As a lawyer – although, I rather like to describe myself as someone who attended to law school since I generally do not relate with lawyers and I practice seldomly nowadays- you learn to work with language.
Succinctly, you deal with three characteristics that language has:
1-) Vagueness – which relates to the lack of precision that certain word bears
2-) Ambiguity – relates to the multiple uses the same word can have
3-) Emotional bias – quite a few words have an implicit connotation to the receptor of the message. For example: “murder”, which generally evokes a negative feeling or reaction in the receptor of the message. In terms of trading, for example, Stop-loss or Take-profit, have two very different meanings because of how we realate to them and what the trigger into our past experiences.
Furthermore, depending on which variation of Spanish you use, you might find quite opposite meanings. That is the case for “curro”.
In its slang meaning, it is used by Spaniards to define “work”, or “job”, while Argentineans use it to define “robbery” 🙂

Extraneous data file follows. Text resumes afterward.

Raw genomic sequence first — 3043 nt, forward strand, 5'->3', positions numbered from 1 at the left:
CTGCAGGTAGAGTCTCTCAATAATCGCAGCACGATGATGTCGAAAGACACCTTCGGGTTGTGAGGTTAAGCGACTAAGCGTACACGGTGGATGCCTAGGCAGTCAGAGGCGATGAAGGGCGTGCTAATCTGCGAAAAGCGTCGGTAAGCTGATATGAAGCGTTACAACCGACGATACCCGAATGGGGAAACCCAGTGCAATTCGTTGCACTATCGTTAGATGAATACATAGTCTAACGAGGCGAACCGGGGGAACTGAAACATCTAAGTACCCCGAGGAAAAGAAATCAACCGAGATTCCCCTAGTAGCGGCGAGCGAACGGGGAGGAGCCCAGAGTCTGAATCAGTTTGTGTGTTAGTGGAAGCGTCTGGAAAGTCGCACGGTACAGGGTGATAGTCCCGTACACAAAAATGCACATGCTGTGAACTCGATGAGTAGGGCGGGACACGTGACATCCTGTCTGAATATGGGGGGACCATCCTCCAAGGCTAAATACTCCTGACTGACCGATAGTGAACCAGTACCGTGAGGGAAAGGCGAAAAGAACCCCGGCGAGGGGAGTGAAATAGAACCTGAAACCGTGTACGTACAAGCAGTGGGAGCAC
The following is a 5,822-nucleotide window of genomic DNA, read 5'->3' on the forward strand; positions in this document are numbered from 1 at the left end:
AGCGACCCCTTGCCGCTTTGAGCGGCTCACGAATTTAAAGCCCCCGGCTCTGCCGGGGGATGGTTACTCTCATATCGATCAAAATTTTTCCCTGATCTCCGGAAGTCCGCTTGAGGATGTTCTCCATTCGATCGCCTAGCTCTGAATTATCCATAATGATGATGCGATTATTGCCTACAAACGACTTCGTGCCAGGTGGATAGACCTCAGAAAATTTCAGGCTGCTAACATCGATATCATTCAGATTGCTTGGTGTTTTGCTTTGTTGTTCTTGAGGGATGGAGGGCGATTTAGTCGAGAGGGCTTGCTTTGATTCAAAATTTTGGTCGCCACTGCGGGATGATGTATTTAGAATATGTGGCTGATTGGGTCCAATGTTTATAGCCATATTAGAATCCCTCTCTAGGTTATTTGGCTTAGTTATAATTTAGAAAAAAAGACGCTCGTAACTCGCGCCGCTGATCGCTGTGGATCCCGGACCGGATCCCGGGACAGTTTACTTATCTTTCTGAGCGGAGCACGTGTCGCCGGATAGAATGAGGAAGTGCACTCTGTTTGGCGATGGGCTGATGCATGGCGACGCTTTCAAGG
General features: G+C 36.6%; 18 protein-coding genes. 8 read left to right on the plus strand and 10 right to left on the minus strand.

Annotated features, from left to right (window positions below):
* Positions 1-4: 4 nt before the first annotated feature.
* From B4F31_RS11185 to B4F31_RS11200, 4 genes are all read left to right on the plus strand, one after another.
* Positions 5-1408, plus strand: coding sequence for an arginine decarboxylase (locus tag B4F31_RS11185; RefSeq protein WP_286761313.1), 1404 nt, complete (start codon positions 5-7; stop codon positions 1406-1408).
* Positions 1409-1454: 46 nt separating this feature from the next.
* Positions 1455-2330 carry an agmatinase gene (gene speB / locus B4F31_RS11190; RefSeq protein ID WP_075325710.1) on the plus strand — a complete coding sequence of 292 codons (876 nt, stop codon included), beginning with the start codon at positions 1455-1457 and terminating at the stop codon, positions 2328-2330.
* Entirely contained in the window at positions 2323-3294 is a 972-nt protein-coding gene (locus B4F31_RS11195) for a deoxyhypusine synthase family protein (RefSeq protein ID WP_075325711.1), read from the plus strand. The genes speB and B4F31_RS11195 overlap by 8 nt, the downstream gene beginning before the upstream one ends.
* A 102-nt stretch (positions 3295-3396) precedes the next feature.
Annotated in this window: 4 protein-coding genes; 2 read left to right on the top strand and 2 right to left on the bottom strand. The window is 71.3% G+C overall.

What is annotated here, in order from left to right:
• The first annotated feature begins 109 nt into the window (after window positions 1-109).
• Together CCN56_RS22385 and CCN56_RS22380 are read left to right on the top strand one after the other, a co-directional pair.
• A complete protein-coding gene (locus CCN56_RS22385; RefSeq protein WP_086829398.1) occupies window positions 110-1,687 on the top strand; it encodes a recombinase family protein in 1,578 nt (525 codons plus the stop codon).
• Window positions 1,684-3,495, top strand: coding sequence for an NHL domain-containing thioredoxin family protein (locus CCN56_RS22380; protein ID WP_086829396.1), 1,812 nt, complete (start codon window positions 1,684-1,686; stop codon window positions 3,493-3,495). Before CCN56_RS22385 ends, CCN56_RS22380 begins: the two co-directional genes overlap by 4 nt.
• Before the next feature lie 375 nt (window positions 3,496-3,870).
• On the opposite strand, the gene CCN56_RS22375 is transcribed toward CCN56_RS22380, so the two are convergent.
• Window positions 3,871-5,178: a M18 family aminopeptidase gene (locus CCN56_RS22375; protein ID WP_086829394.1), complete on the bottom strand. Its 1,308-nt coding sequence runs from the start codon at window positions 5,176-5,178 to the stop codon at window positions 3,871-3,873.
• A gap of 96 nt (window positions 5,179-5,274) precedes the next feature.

As the Argentine slang dictionary defines it: curro is a scam, a fraud, a deception; a dirty business, an illegal arrangement. The corresponding verb is currar [vt]. Note that this word means ‘work, job’ (no negative connotations) in Spain.
Seems that the description of curro fits the case for George Packer’s chronicle of Raj Rajaratam/Galleon’s Fund insider trading case in the current issue of The New Yorker magazine. I’ve been interested in this case since I’ve first read about it. However, it was difficult for me to be able to keep up with it on a daily basis. The article portraits the whole set of events in an organized manner, plus and its various ramifications.
This has left me wondering why go to the movies, if what happens in real life tends to outstrip it.
Better read with suspense music and good drink.